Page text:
"They did not commence fighting over here (Cavite) for several days after the war commenced. Dewey gave them till nine o'clock one day to surrender, and that night they all left but a few out to their trenches, and those that they left burned up the town, and when the town commenced burning the troops were ordered in as far as possible and said, Kill all we could find. I ran off from the hospital and went ahead with the scouts. And you bet, I did not cross the ocean for the fun there was in it, so the first one I found, he was in a house, down on his knees fanning a fire, trying to burn the house, and I pulled my old Long Tom to my shoulder and left him to burn with the fire, which he did. I got his knife, and another jumped out of the window and ran, and I brought him to the ground like a jack-rabbit. I killed seven that I know of, and one more I am almost sure of: I shot ten shots at him running and knocked him down, and that evening the boys out in front of our trenches now found one with his arm shot off at the shoulder and dead as h___. I had lots of fun that morning. There were five jumped out of the brush and cut one of the Iowa band boys, and we killed every one of them, and I was sent back to quarters in a hurry. Came very near getting a court-martial, but the colonel said he had heard that I had done excellent work, and he laughed and said: 'There's good stuff in that man,' and told me not to leave any more without orders. Well, John, there will always be trouble here with the natives unless they annihilate all of them as fast as they come to them."

Tom Crandall, of the Nebraska Regiment:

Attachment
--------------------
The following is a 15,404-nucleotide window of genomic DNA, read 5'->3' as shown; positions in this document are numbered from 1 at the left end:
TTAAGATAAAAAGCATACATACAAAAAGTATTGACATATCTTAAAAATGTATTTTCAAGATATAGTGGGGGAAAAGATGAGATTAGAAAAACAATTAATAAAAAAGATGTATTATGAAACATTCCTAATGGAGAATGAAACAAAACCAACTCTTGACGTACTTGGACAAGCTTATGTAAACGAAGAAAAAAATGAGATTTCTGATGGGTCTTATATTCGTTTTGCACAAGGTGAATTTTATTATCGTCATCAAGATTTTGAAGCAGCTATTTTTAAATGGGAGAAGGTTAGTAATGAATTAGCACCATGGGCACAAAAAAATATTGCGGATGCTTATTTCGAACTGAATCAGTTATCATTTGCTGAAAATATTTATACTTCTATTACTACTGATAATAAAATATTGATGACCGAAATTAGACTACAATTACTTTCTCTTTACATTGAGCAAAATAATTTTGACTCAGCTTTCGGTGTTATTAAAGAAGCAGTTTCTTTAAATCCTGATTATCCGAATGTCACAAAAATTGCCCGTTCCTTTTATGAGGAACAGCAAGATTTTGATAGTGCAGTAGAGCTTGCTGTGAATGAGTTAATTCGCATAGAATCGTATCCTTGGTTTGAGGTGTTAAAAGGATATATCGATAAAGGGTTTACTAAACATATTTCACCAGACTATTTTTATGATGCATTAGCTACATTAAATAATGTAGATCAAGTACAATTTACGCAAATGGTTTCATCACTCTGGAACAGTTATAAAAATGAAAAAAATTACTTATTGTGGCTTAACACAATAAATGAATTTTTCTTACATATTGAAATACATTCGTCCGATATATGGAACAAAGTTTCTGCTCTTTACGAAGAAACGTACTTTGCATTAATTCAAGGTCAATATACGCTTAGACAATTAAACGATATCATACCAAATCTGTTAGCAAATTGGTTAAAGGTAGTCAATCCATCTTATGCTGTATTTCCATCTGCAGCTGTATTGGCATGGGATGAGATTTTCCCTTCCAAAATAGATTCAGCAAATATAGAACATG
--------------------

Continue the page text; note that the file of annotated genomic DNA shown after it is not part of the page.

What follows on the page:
"The boys are getting sick of fighting these heathens, and all say we volunteered to fight Spain, not heathens. Their patriotism is wearing off. We all want to come home very bad. If I ever get out of this army I will never get into another. They will be fighting four hundred years, and then never whip these people, for there are not enough of us to follow them up.... The people of the United States ought to raise a howl and have us sent home."

Captain Elliott, of the Kansas Regiment, February 27th:

"Talk about war being 'hell,' this war beats the hottest estimate ever made of that locality. Caloocan was supposed to contain seventeen thousand inhabitants. The Twentieth Kansas swept through it, and now Caloocan contains not one living native. Of the buildings, the battered walls of the great church and dismal prison alone remain. The village of Maypaja, where our first fight occurred on the night of the fourth, had five thousand people on that day, -- now not one stone remains upon top of another. You can only faintly imagine this terrible scene of desolation. War is worse than hell."

Leonard F. Adams, of Ozark, in the Washington Regiment: